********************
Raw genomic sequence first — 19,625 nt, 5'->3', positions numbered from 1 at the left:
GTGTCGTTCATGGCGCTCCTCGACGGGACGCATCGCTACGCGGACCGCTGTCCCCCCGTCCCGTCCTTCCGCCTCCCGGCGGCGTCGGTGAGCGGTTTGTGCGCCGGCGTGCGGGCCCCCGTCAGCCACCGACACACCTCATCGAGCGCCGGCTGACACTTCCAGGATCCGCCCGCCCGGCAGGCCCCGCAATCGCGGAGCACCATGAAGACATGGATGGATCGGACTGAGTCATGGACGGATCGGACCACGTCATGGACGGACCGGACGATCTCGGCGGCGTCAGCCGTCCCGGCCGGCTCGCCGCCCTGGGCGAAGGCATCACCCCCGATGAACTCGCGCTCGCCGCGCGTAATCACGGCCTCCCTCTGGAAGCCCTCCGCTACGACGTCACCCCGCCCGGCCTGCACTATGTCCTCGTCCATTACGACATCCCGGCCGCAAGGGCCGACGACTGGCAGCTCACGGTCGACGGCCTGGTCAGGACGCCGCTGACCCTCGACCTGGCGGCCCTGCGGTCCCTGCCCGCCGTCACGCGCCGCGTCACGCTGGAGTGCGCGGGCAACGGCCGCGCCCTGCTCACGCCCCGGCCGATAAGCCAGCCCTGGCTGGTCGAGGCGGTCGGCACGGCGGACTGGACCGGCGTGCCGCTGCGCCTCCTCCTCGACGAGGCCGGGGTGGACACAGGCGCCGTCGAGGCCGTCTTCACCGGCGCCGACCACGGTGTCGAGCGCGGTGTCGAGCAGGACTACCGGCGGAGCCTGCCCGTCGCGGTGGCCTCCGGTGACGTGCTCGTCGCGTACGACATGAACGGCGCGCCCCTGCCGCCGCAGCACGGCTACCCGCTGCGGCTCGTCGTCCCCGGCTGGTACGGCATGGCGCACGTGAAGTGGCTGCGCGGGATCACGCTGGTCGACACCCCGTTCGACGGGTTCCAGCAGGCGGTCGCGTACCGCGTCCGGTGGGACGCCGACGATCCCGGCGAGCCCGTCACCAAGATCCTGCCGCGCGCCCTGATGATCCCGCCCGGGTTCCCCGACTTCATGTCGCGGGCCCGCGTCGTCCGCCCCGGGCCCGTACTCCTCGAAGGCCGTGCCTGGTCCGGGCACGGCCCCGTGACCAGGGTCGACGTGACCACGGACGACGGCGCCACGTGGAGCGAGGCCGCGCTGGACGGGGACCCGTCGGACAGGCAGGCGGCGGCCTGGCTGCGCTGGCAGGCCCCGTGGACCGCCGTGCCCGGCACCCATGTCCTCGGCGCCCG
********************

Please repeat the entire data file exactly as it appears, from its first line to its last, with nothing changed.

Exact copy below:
Raw genomic sequence first — 19,625 nt, 5'->3', positions numbered from 1 at the left:
GTGTCGTTCATGGCGCTCCTCGACGGGACGCATCGCTACGCGGACCGCTGTCCCCCCGTCCCGTCCTTCCGCCTCCCGGCGGCGTCGGTGAGCGGTTTGTGCGCCGGCGTGCGGGCCCCCGTCAGCCACCGACACACCTCATCGAGCGCCGGCTGACACTTCCAGGATCCGCCCGCCCGGCAGGCCCCGCAATCGCGGAGCACCATGAAGACATGGATGGATCGGACTGAGTCATGGACGGATCGGACCACGTCATGGACGGACCGGACGATCTCGGCGGCGTCAGCCGTCCCGGCCGGCTCGCCGCCCTGGGCGAAGGCATCACCCCCGATGAACTCGCGCTCGCCGCGCGTAATCACGGCCTCCCTCTGGAAGCCCTCCGCTACGACGTCACCCCGCCCGGCCTGCACTATGTCCTCGTCCATTACGACATCCCGGCCGCAAGGGCCGACGACTGGCAGCTCACGGTCGACGGCCTGGTCAGGACGCCGCTGACCCTCGACCTGGCGGCCCTGCGGTCCCTGCCCGCCGTCACGCGCCGCGTCACGCTGGAGTGCGCGGGCAACGGCCGCGCCCTGCTCACGCCCCGGCCGATAAGCCAGCCCTGGCTGGTCGAGGCGGTCGGCACGGCGGACTGGACCGGCGTGCCGCTGCGCCTCCTCCTCGACGAGGCCGGGGTGGACACAGGCGCCGTCGAGGCCGTCTTCACCGGCGCCGACCACGGTGTCGAGCGCGGTGTCGAGCAGGACTACCGGCGGAGCCTGCCCGTCGCGGTGGCCTCCGGTGACGTGCTCGTCGCGTACGACATGAACGGCGCGCCCCTGCCGCCGCAGCACGGCTACCCGCTGCGGCTCGTCGTCCCCGGCTGGTACGGCATGGCGCACGTGAAGTGGCTGCGCGGGATCACGCTGGTCGACACCCCGTTCGACGGGTTCCAGCAGGCGGTCGCGTACCGCGTCCGGTGGGACGCCGACGATCCCGGCGAGCCCGTCACCAAGATCCTGCCGCGCGCCCTGATGATCCCGCCCGGGTTCCCCGACTTCATGTCGCGGGCCCGCGTCGTCCGCCCCGGGCCCGTACTCCTCGAAGGCCGTGCCTGGTCCGGGCACGGCCCCGTGACCAGGGTCGACGTGACCACGGACGACGGCGCCACGTGGAGCGAGGCCGCGCTGGACGGGGACCCGTCGGACAGGCAGGCGGCGGCCTGGCTGCGCTGGCAGGCCCCGTGGACCGCCGTGCCCGGCACCCATGTCCTCGGCGCCCG